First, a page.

How anti-Muslim sentiment hit one Australian
At the end of September Arif Hussain Khan, a former refugee from Afghanistan who has lived in Australia for more than 20 years, was quietly praying in a park in Wollongong, south of Sydney, when he was confronted by a middle-aged woman.
"As the screaming and the yelling became louder and louder, I started to recognise what this woman was saying," said Mr Khan, a 26-year-old youth worker.
The woman called him a terrorist, told him to go back and fight for extremists in Syria and yelled racially-charged, expletive-filled comments at him.
"It just kept going on and on," he said. "It was just a tirade of abuse and threats - threats again my life and against the lives of Muslims."
"I started getting really upset because I started feeling really isolated, I started feeling separated from, I guess, an accepted version of what an Australian should be."
Mr Khan isn't alone. Campaigners are reporting a sharp rise in anti-Muslim attacks, amid heightened concerns over security.
Last month police carried out Australia's biggest counter-terrorism raids, in response to an alleged plot by Muslim extremists to kill members of the public. Threats made against Australia by the radical Islamic State group are also thought to be fuelling the hate.
A list of anti-Islamic assaults and acts of intimidation is being compiled by the Muslim Legal Network, including threats made against the Grand Mufti of Australia.
"In one case, a western Sydney mother and her baby were spat on and her pram kicked. In another, a man in Perth tried to rip the scarf off a woman's head. Several mosques around the country have been threatened, egged, vandalised and a pig's head impaled on a cross," said Mariam Veiszadeh, a lawyer and Islamic community spokesperson.
Most recently, on Monday, three men wearing a Ku Klux Klan outfit, a motorcycle helmet and an Islamic face veil tried to enter parliament in a call for a nationwide ban on the full-face Islamic veil. After a recent controversy over the issue, they said their aim was to highlight discrepancies over who was allowed access to parliament with a covered face.
At the weekend, mosques around Australia opened their doors to the public in a move aimed at promoting religious harmony and mutual understanding.
"There is a great sense of anxiety among the Muslims at the moment," Shaykh Wesam Charkawi, an Imam at the Lakemba mosque in Sydney, told the BBC.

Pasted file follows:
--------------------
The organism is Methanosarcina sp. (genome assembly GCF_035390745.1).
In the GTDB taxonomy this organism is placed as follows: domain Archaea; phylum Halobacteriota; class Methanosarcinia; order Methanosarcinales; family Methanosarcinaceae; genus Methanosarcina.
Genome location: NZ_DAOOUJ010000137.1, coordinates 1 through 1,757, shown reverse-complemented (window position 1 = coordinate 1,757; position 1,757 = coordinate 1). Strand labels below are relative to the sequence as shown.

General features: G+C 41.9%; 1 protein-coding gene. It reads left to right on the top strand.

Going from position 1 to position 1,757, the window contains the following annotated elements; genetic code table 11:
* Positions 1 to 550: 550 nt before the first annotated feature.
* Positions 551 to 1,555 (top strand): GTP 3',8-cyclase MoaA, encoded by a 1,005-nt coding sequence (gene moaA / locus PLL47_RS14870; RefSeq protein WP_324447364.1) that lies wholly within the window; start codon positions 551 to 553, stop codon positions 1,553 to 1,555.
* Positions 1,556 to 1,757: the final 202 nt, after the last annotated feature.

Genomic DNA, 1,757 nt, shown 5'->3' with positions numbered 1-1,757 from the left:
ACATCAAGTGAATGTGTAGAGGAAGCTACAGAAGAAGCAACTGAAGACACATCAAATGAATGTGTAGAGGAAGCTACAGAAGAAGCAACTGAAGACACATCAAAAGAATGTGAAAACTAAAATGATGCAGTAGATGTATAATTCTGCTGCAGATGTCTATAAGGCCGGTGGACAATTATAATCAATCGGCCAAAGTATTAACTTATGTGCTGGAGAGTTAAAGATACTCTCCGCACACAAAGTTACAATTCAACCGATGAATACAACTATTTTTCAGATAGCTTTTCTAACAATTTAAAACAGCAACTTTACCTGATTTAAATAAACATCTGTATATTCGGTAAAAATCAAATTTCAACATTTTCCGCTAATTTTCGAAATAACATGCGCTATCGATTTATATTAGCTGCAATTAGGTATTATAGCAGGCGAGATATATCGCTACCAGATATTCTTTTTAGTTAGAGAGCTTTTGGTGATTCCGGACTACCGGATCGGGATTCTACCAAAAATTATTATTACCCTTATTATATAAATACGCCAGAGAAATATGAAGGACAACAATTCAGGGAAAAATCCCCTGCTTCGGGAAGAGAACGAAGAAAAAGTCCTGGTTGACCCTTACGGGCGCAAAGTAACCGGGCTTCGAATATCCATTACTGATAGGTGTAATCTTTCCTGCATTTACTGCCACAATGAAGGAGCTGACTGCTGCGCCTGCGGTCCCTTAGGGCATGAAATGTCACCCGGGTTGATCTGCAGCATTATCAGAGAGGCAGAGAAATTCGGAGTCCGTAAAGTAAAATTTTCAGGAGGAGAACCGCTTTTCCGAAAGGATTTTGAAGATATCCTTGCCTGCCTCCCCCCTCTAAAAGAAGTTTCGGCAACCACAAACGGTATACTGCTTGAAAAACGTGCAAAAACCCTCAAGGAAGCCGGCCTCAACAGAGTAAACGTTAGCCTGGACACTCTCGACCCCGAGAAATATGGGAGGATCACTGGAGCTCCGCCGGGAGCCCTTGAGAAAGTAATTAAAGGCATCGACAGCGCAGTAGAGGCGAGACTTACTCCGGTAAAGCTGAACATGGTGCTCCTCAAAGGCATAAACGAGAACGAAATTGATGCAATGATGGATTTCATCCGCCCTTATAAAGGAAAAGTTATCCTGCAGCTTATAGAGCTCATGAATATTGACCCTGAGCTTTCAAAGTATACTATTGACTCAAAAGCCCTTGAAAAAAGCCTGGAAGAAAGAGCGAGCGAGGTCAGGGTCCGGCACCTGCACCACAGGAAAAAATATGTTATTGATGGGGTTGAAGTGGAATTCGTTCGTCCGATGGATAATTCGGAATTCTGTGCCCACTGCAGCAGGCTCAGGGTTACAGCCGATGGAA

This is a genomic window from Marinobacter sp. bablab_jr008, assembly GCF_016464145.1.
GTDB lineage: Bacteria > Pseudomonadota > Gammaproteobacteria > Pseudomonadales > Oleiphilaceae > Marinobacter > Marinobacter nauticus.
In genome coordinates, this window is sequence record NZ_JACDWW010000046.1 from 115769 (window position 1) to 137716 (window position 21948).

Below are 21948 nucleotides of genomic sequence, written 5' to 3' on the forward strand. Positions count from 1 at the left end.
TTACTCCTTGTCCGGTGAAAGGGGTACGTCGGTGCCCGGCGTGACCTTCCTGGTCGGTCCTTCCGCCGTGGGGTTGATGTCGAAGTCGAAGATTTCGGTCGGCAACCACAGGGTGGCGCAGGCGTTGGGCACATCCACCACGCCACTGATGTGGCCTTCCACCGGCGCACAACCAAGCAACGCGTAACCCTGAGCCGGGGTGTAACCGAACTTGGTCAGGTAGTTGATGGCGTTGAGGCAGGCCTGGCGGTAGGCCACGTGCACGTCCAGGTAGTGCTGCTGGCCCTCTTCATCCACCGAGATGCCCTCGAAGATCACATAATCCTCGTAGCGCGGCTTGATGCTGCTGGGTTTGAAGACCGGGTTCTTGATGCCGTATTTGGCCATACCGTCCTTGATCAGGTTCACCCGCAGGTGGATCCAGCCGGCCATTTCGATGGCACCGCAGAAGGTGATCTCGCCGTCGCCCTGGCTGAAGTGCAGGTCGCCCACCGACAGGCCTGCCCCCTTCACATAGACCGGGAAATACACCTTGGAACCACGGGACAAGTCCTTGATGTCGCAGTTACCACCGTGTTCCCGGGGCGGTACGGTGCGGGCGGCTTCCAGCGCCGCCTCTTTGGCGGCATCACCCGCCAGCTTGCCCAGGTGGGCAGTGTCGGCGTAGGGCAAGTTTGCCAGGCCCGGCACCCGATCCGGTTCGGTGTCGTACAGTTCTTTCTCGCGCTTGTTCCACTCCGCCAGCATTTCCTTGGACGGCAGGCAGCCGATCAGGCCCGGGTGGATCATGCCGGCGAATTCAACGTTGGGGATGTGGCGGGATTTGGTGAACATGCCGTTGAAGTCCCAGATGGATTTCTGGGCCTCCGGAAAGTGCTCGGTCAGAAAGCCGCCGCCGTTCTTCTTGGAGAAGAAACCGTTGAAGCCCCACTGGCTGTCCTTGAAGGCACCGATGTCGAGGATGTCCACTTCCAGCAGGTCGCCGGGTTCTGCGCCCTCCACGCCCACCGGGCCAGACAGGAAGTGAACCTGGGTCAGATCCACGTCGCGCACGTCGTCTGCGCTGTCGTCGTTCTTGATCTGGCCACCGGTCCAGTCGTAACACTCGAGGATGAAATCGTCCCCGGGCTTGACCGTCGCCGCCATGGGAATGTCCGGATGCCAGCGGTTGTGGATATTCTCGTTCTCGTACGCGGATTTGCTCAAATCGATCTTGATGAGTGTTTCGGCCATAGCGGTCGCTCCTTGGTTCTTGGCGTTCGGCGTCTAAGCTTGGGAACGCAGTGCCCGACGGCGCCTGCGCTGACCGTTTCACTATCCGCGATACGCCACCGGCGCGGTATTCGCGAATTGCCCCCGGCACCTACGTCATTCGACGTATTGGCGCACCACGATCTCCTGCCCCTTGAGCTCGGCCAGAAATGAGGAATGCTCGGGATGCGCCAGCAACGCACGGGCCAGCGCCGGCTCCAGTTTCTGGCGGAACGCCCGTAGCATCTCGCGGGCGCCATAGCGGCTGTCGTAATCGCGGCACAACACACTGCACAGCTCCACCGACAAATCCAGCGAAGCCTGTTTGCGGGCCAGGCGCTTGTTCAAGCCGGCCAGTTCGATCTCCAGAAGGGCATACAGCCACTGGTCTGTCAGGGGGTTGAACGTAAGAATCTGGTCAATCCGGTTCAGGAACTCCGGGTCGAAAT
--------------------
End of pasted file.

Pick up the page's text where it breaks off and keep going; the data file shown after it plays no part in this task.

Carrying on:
"There is also a great level of fear. People don't know what the future holds. At the end of the day, we feel so ostracised. It is like there is no air to breathe."
Throughout the day, a steady stream of visitors entered the ornate heart of one of the biggest mosques in Sydney, quizzing their guides about the differences between Shia and Sunni Islam and why women wear the hijab.
There was also discussion about how to stop the young becoming poisoned by radical ideologies.
A recent Islamic State propaganda video featuring Abdullah Elmir, a teenager from western Sydney, has heaped more pressure on Australian Muslims. Here was one of their own, who ran away from home earlier this year, making threats surrounded by dozens of heavily-armed fighters.
"They must be completely devastated, as I know many in this community are, by seeing their young people taken up in this," said Immigration Minister Scott Morrison, who attended the open day at Lakemba.
"Initiatives like today are about supporting this community to get the right and positive message out to their young people, and to the broader community, about what Islam is about," he added.
'Tackling the problem'
In Canberra, the government has insisted that the Islamic community must not feel marginalised or abandoned, and police say they are tackling the problem.
New South Wales police "have arrested and charged a number of people over alleged hate-crimes and these cases are currently before the courts", the force said in a statement.
In Queensland, a 34-year old man has been charged with spray-painting offensive messages at an Islamic prayer centre.
In Victoria, police said although official figures did not show a marked rise in racist crimes, they could be masking the true extent of unreported attacks on Muslims. All incidents of "racism, discrimination or vilification based on religion, culture or nationality" would be taken seriously, they said.
Amid the fear and mistrust, there are some positive signs, however, that broader society is not standing by while the abuse continues.
While social media has allowed poisonous prejudice to spread, it has also allowed others to vent their frustrations against those responsible for victimising Muslims.
Two skateboarders who went to the aid of a Muslim mother and daughter who were being attacked in the port city of Newcastle have been honoured by the local Imam for their courage.
"I think there is a lot of tension in the community," said Silma Ihram, from the Australian Muslim Women's Association. "On the flip side, there have been many instances recorded where genuine Aussies have stepped forward when there is intimidation occurring to protect the vulnerable."
As for Mr Khan, other people in the park in Wollongong did come to his aid. One had already called the police and another asked him if he was OK, and apologised.
"The majority of Australians are great - accepting and really tolerant of difference views and opinions," he said. "But unfortunately it's the minority among any community that makes the loudest noise."